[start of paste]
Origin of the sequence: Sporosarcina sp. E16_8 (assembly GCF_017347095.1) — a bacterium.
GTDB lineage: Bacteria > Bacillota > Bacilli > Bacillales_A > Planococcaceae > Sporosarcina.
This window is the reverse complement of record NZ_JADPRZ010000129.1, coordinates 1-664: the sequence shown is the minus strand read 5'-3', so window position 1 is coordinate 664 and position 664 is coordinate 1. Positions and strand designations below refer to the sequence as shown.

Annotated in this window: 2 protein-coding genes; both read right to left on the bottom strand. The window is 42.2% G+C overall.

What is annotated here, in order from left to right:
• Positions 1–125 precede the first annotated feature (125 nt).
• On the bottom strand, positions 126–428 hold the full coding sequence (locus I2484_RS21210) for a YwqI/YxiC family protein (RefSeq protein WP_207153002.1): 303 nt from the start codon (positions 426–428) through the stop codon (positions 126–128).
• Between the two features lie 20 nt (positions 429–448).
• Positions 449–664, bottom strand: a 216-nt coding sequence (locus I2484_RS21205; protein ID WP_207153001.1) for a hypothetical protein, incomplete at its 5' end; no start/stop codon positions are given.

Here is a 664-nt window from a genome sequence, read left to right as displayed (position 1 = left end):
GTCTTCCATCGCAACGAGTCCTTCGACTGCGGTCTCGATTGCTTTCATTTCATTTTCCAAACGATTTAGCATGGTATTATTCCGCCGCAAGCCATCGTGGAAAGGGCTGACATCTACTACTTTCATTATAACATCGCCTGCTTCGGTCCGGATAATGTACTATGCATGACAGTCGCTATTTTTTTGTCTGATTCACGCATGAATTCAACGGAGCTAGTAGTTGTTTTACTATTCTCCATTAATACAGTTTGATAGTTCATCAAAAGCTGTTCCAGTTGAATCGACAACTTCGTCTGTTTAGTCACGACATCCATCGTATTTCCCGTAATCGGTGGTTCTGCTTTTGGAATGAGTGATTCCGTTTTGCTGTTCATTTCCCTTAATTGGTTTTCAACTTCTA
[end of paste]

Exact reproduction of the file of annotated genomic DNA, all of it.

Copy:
Origin of the sequence: Sporosarcina sp. E16_8 (assembly GCF_017347095.1) — a bacterium.
GTDB lineage: Bacteria > Bacillota > Bacilli > Bacillales_A > Planococcaceae > Sporosarcina.
This window is the reverse complement of record NZ_JADPRZ010000129.1, coordinates 1-664: the sequence shown is the minus strand read 5'-3', so window position 1 is coordinate 664 and position 664 is coordinate 1. Positions and strand designations below refer to the sequence as shown.

Annotated in this window: 2 protein-coding genes; both read right to left on the bottom strand. The window is 42.2% G+C overall.

What is annotated here, in order from left to right:
• Positions 1–125 precede the first annotated feature (125 nt).
• On the bottom strand, positions 126–428 hold the full coding sequence (locus I2484_RS21210) for a YwqI/YxiC family protein (RefSeq protein WP_207153002.1): 303 nt from the start codon (positions 426–428) through the stop codon (positions 126–128).
• Between the two features lie 20 nt (positions 429–448).
• Positions 449–664, bottom strand: a 216-nt coding sequence (locus I2484_RS21205; protein ID WP_207153001.1) for a hypothetical protein, incomplete at its 5' end; no start/stop codon positions are given.

Here is a 664-nt window from a genome sequence, read left to right as displayed (position 1 = left end):
GTCTTCCATCGCAACGAGTCCTTCGACTGCGGTCTCGATTGCTTTCATTTCATTTTCCAAACGATTTAGCATGGTATTATTCCGCCGCAAGCCATCGTGGAAAGGGCTGACATCTACTACTTTCATTATAACATCGCCTGCTTCGGTCCGGATAATGTACTATGCATGACAGTCGCTATTTTTTTGTCTGATTCACGCATGAATTCAACGGAGCTAGTAGTTGTTTTACTATTCTCCATTAATACAGTTTGATAGTTCATCAAAAGCTGTTCCAGTTGAATCGACAACTTCGTCTGTTTAGTCACGACATCCATCGTATTTCCCGTAATCGGTGGTTCTGCTTTTGGAATGAGTGATTCCGTTTTGCTGTTCATTTCCCTTAATTGGTTTTCAACTTCTA